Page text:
ZP: Toronto has really been gaining international attention for events like Nuit Blanche and Art Toronto.  What have these events meant to Toronto’s working artists like yourself?

LP:   Having just witnessed this years Nuit Blanche I have to say that I really like the event.  For many people I know it is art-lite or art that is for entertainment and not for contemplation.  I personally think it can be both.  Both Art Toronto and Nuit Blanche have been good for raising awareness about the Toronto scene in international circles.

Plume

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Arty pylons

Recent traffic around art blogs has been a real barrel of laughs – get it? Joseph Carnevale’s recent ‘barrel monster’ statue — a short-lived work of three construction traffic barrels, some screws and paint — has attracted a lot of attention, and given positive spin to guerrilla art.

If you did a quick Google search for guerrilla art, you’d likely also come up with references to ‘vandalism’, ‘destruction of property’, and graffitti. In this case however, the victim of his vandalous act wants the art installation restored, or at least a new one constructed for display at it’s head office.

I like it. It’s a great way to embrace the light-heartedness of this kind of work. It’s only one example out of a million disparate others, but Carnevale’s stunt is a great illustration of why art isn’t and should never be considered a crime. While this student is facing a court date in July, countless others have been charged over the years for practicing their art in public. It’s a real shame that artists are lumped into the same category as vandals, but according to Carnevale, the charges have been great publicity for his art. Irony abounds.

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‘Mediocrity’ ain’t forever

A recent American survey showed serious gaps concerning the arts education of elementary-level students.  Most students were unable to identify a half note, a Renaissance painting, and more, and only 16% of those surveyed reported being taken to an art gallery, museum or exhibition.

It seems that there is an relentless battle about what should be taught of the many subjects which can be taught. As a person who several years ago worked at a not-for-profit literary event, aimed primarily at younger families, I am reliving the anguish. The public education system is waging war on basic skills — basic reading, basic math — and letting all creativity and diversity fritter away under the guise of bringing students to the same level. I suddenly feel like the film Idiocracy was not so much a satire as a dire prediction.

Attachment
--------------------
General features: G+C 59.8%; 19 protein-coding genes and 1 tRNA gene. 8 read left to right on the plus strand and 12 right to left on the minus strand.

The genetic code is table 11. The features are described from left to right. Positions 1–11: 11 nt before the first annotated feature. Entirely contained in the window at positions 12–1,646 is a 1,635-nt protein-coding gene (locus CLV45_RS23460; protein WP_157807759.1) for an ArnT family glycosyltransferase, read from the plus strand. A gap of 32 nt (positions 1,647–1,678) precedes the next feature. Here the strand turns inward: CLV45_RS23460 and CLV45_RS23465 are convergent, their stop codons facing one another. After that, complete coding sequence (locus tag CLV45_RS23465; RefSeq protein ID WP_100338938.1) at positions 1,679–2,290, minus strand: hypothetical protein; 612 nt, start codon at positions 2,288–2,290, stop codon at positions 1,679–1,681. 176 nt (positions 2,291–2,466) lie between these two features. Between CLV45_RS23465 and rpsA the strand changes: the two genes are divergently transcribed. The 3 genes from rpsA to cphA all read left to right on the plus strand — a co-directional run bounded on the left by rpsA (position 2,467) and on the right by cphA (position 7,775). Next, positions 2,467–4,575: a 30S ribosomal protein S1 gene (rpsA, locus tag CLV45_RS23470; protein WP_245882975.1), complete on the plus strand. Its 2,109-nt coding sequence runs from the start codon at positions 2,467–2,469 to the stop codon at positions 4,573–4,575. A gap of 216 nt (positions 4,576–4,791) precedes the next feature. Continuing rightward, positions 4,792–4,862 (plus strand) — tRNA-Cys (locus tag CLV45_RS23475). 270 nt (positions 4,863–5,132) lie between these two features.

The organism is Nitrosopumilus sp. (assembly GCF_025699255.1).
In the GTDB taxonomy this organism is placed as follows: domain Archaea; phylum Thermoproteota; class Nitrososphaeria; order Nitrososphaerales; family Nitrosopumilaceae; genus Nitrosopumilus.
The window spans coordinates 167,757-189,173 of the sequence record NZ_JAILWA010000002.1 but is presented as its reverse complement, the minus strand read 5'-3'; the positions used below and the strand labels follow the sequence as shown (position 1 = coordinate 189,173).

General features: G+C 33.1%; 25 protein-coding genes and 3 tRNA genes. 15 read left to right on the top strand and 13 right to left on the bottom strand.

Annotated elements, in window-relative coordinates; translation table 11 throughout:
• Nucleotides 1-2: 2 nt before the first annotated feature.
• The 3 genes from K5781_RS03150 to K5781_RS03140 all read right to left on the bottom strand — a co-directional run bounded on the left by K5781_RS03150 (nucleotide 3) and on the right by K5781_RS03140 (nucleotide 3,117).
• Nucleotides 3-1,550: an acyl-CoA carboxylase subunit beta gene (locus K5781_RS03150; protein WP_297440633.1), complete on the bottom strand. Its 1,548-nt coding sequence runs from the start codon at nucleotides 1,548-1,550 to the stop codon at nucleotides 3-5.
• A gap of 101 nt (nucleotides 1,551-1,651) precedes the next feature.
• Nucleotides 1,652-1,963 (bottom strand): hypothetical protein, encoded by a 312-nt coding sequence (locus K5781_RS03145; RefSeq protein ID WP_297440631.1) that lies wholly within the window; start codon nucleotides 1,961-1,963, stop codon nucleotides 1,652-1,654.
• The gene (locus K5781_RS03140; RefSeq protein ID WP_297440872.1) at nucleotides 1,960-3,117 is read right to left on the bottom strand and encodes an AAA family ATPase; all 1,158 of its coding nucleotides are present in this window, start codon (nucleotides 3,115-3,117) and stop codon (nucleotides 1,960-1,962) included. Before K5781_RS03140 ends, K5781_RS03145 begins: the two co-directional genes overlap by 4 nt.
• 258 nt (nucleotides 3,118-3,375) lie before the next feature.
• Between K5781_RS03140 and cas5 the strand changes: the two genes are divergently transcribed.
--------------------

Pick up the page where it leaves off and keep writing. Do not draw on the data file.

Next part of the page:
Blame the teachers, right? Wrong. Teachers have to commute their lessons to basic skills because students aren’t being given these at home.

In my childhood home the shelves were filled with books and the walls adorned with art (though much of it was inherited). On my tenth birthday Mom took me to the ballet. On my 14th birthday it was the Art Gallery of Ontario. And every Christmas the family would go see a Mirvish production. My sister and I were given music and dance lessons, encouraged to read and write constantly, exposed to a myriad genres of music. My parents were not, by any means, terribly affluent though there is no doubt in my mind that my sister and I were abundantly priveleged.

When did ‘teaching’ at home become unnecessary? When did a solid liberal arts education become the public school board’s responsibility?

I’m not looking to lay blame at home any more than I want to lay it on schools, but I think that the arts are something that families should share. There are so many museums and galleries that are free or have discounted rates for students or families. Free music is everywhere. Libraries are full of books on art and music. It’s not a question of who can afford to appreciate art, but who can afford to not appreciate it.

Art washes away from the soul the dust of everyday life.
– Pablo Picasso

Having watched, and rewatched and circulated MoMA’s I See video to as many people as I can, the meaning of it and the power behind it has walloped me. It’s a great vid in and of itself, high production value, strong writing, all of that. The thing that appeals to me the most is that it’s not advertising MoMA, or any particular exhibit. What it’s promoting is art appreciation. It’s overarching message is that an ordinary person can appreciate art — perhaps not for the same things appreciated by art students, critics, dealers, artists and other card-carrying citizens of the art world — using your senses and your daily experiences as a baseline and a point of reference. It’s a beautiful concept, and I hope one that sends people to museums and galleries unafraid of being the obvious neophyte.